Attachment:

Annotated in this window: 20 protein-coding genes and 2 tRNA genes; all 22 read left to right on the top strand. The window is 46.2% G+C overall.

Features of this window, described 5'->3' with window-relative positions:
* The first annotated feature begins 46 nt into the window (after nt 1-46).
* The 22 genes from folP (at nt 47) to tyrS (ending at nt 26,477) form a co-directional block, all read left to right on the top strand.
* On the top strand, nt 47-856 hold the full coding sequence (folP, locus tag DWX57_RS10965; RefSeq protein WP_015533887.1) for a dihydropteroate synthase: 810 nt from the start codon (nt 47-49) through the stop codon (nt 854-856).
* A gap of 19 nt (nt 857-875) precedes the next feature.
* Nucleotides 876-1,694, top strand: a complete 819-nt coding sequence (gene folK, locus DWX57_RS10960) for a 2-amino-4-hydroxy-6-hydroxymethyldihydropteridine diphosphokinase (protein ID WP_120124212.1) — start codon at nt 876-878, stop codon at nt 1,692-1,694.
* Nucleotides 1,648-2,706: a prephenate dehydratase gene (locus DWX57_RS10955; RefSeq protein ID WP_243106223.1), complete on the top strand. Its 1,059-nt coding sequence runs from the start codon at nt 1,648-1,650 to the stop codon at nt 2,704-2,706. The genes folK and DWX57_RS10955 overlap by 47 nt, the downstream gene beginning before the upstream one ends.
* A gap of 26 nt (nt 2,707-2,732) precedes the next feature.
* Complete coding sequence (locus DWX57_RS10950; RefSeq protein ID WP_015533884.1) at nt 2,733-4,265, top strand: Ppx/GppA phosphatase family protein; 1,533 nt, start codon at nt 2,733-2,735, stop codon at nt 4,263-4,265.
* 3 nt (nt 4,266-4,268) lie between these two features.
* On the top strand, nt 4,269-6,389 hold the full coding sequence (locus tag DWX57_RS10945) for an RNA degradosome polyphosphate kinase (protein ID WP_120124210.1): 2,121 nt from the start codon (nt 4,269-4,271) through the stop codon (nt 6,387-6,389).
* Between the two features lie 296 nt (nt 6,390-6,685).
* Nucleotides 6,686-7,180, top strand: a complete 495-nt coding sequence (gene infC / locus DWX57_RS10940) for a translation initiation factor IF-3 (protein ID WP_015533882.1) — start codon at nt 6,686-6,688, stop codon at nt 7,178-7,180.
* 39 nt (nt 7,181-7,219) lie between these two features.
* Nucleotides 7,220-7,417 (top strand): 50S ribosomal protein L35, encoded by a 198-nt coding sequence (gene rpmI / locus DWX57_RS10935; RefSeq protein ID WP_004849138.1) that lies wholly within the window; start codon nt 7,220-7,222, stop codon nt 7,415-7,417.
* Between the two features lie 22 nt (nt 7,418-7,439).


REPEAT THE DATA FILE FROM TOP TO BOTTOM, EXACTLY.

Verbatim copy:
Annotated in this window: 20 protein-coding genes and 2 tRNA genes; all 22 read left to right on the top strand. The window is 46.2% G+C overall.

Features of this window, described 5'->3' with window-relative positions:
* The first annotated feature begins 46 nt into the window (after nt 1-46).
* The 22 genes from folP (at nt 47) to tyrS (ending at nt 26,477) form a co-directional block, all read left to right on the top strand.
* On the top strand, nt 47-856 hold the full coding sequence (folP, locus tag DWX57_RS10965; RefSeq protein WP_015533887.1) for a dihydropteroate synthase: 810 nt from the start codon (nt 47-49) through the stop codon (nt 854-856).
* A gap of 19 nt (nt 857-875) precedes the next feature.
* Nucleotides 876-1,694, top strand: a complete 819-nt coding sequence (gene folK, locus DWX57_RS10960) for a 2-amino-4-hydroxy-6-hydroxymethyldihydropteridine diphosphokinase (protein ID WP_120124212.1) — start codon at nt 876-878, stop codon at nt 1,692-1,694.
* Nucleotides 1,648-2,706: a prephenate dehydratase gene (locus DWX57_RS10955; RefSeq protein ID WP_243106223.1), complete on the top strand. Its 1,059-nt coding sequence runs from the start codon at nt 1,648-1,650 to the stop codon at nt 2,704-2,706. The genes folK and DWX57_RS10955 overlap by 47 nt, the downstream gene beginning before the upstream one ends.
* A gap of 26 nt (nt 2,707-2,732) precedes the next feature.
* Complete coding sequence (locus DWX57_RS10950; RefSeq protein ID WP_015533884.1) at nt 2,733-4,265, top strand: Ppx/GppA phosphatase family protein; 1,533 nt, start codon at nt 2,733-2,735, stop codon at nt 4,263-4,265.
* 3 nt (nt 4,266-4,268) lie between these two features.
* On the top strand, nt 4,269-6,389 hold the full coding sequence (locus tag DWX57_RS10945) for an RNA degradosome polyphosphate kinase (protein ID WP_120124210.1): 2,121 nt from the start codon (nt 4,269-4,271) through the stop codon (nt 6,387-6,389).
* Between the two features lie 296 nt (nt 6,390-6,685).
* Nucleotides 6,686-7,180, top strand: a complete 495-nt coding sequence (gene infC / locus DWX57_RS10940) for a translation initiation factor IF-3 (protein ID WP_015533882.1) — start codon at nt 6,686-6,688, stop codon at nt 7,178-7,180.
* 39 nt (nt 7,181-7,219) lie between these two features.
* Nucleotides 7,220-7,417 (top strand): 50S ribosomal protein L35, encoded by a 198-nt coding sequence (gene rpmI / locus DWX57_RS10935; RefSeq protein ID WP_004849138.1) that lies wholly within the window; start codon nt 7,220-7,222, stop codon nt 7,415-7,417.
* Between the two features lie 22 nt (nt 7,418-7,439).